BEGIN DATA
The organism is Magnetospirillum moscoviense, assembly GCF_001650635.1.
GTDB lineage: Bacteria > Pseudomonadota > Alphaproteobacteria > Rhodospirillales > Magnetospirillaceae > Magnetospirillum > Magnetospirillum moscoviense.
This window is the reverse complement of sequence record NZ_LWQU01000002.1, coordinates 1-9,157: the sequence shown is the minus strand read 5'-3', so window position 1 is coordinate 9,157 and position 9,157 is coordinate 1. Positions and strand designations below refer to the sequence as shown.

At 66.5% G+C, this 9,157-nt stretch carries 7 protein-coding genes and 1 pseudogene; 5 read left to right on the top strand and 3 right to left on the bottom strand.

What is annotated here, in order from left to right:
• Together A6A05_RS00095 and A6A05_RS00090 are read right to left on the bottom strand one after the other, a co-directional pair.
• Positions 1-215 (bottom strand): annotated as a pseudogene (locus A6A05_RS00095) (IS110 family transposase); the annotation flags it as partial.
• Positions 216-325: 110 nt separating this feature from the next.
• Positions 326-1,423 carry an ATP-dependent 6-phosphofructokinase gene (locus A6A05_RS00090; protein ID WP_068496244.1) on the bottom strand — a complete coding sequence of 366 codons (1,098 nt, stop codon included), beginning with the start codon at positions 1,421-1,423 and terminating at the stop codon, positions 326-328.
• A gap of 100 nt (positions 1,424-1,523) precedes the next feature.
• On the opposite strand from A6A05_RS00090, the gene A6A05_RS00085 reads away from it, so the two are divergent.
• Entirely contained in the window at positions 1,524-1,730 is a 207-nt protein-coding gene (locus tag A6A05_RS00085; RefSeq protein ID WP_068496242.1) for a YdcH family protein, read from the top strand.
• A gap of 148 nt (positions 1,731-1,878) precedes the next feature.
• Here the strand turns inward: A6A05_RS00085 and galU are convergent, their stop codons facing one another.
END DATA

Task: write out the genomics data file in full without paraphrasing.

The organism is Magnetospirillum moscoviense, assembly GCF_001650635.1.
GTDB lineage: Bacteria > Pseudomonadota > Alphaproteobacteria > Rhodospirillales > Magnetospirillaceae > Magnetospirillum > Magnetospirillum moscoviense.
This window is the reverse complement of sequence record NZ_LWQU01000002.1, coordinates 1-9,157: the sequence shown is the minus strand read 5'-3', so window position 1 is coordinate 9,157 and position 9,157 is coordinate 1. Positions and strand designations below refer to the sequence as shown.

At 66.5% G+C, this 9,157-nt stretch carries 7 protein-coding genes and 1 pseudogene; 5 read left to right on the top strand and 3 right to left on the bottom strand.

What is annotated here, in order from left to right:
• Together A6A05_RS00095 and A6A05_RS00090 are read right to left on the bottom strand one after the other, a co-directional pair.
• Positions 1-215 (bottom strand): annotated as a pseudogene (locus A6A05_RS00095) (IS110 family transposase); the annotation flags it as partial.
• Positions 216-325: 110 nt separating this feature from the next.
• Positions 326-1,423 carry an ATP-dependent 6-phosphofructokinase gene (locus A6A05_RS00090; protein ID WP_068496244.1) on the bottom strand — a complete coding sequence of 366 codons (1,098 nt, stop codon included), beginning with the start codon at positions 1,421-1,423 and terminating at the stop codon, positions 326-328.
• A gap of 100 nt (positions 1,424-1,523) precedes the next feature.
• On the opposite strand from A6A05_RS00090, the gene A6A05_RS00085 reads away from it, so the two are divergent.
• Entirely contained in the window at positions 1,524-1,730 is a 207-nt protein-coding gene (locus tag A6A05_RS00085; RefSeq protein ID WP_068496242.1) for a YdcH family protein, read from the top strand.
• A gap of 148 nt (positions 1,731-1,878) precedes the next feature.
• Here the strand turns inward: A6A05_RS00085 and galU are convergent, their stop codons facing one another.